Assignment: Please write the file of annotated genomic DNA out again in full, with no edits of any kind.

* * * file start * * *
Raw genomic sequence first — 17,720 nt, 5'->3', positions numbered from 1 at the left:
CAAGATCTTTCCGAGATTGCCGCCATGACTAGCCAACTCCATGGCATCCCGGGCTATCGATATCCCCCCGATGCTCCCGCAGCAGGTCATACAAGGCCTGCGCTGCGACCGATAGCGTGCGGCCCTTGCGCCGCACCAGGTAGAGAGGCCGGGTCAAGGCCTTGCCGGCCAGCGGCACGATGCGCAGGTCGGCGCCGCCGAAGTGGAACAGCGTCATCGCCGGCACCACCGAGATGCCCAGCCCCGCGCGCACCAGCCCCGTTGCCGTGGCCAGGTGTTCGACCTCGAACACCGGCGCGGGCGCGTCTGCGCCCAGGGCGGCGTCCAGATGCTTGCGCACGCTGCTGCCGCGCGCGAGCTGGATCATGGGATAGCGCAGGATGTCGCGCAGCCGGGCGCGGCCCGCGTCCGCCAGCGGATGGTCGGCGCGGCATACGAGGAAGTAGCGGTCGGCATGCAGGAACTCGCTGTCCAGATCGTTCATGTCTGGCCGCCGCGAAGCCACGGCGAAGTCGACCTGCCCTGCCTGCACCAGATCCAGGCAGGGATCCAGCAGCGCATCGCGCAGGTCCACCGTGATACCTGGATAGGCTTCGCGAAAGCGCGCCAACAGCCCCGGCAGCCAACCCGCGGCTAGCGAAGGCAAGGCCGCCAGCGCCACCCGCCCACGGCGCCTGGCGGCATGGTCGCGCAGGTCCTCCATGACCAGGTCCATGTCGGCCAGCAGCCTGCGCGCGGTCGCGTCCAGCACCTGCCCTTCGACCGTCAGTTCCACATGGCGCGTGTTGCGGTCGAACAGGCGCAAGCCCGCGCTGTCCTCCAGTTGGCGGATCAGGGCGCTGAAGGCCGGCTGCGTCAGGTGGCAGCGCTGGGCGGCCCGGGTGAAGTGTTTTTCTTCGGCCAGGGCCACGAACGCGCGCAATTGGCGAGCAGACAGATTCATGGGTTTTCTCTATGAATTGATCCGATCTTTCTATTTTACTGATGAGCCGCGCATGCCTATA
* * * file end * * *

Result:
Raw genomic sequence first — 17,720 nt, 5'->3', positions numbered from 1 at the left:
CAAGATCTTTCCGAGATTGCCGCCATGACTAGCCAACTCCATGGCATCCCGGGCTATCGATATCCCCCCGATGCTCCCGCAGCAGGTCATACAAGGCCTGCGCTGCGACCGATAGCGTGCGGCCCTTGCGCCGCACCAGGTAGAGAGGCCGGGTCAAGGCCTTGCCGGCCAGCGGCACGATGCGCAGGTCGGCGCCGCCGAAGTGGAACAGCGTCATCGCCGGCACCACCGAGATGCCCAGCCCCGCGCGCACCAGCCCCGTTGCCGTGGCCAGGTGTTCGACCTCGAACACCGGCGCGGGCGCGTCTGCGCCCAGGGCGGCGTCCAGATGCTTGCGCACGCTGCTGCCGCGCGCGAGCTGGATCATGGGATAGCGCAGGATGTCGCGCAGCCGGGCGCGGCCCGCGTCCGCCAGCGGATGGTCGGCGCGGCATACGAGGAAGTAGCGGTCGGCATGCAGGAACTCGCTGTCCAGATCGTTCATGTCTGGCCGCCGCGAAGCCACGGCGAAGTCGACCTGCCCTGCCTGCACCAGATCCAGGCAGGGATCCAGCAGCGCATCGCGCAGGTCCACCGTGATACCTGGATAGGCTTCGCGAAAGCGCGCCAACAGCCCCGGCAGCCAACCCGCGGCTAGCGAAGGCAAGGCCGCCAGCGCCACCCGCCCACGGCGCCTGGCGGCATGGTCGCGCAGGTCCTCCATGACCAGGTCCATGTCGGCCAGCAGCCTGCGCGCGGTCGCGTCCAGCACCTGCCCTTCGACCGTCAGTTCCACATGGCGCGTGTTGCGGTCGAACAGGCGCAAGCCCGCGCTGTCCTCCAGTTGGCGGATCAGGGCGCTGAAGGCCGGCTGCGTCAGGTGGCAGCGCTGGGCGGCCCGGGTGAAGTGTTTTTCTTCGGCCAGGGCCACGAACGCGCGCAATTGGCGAGCAGACAGATTCATGGGTTTTCTCTATGAATTGATCCGATCTTTCTATTTTACTGATGAGCCGCGCATGCCTATA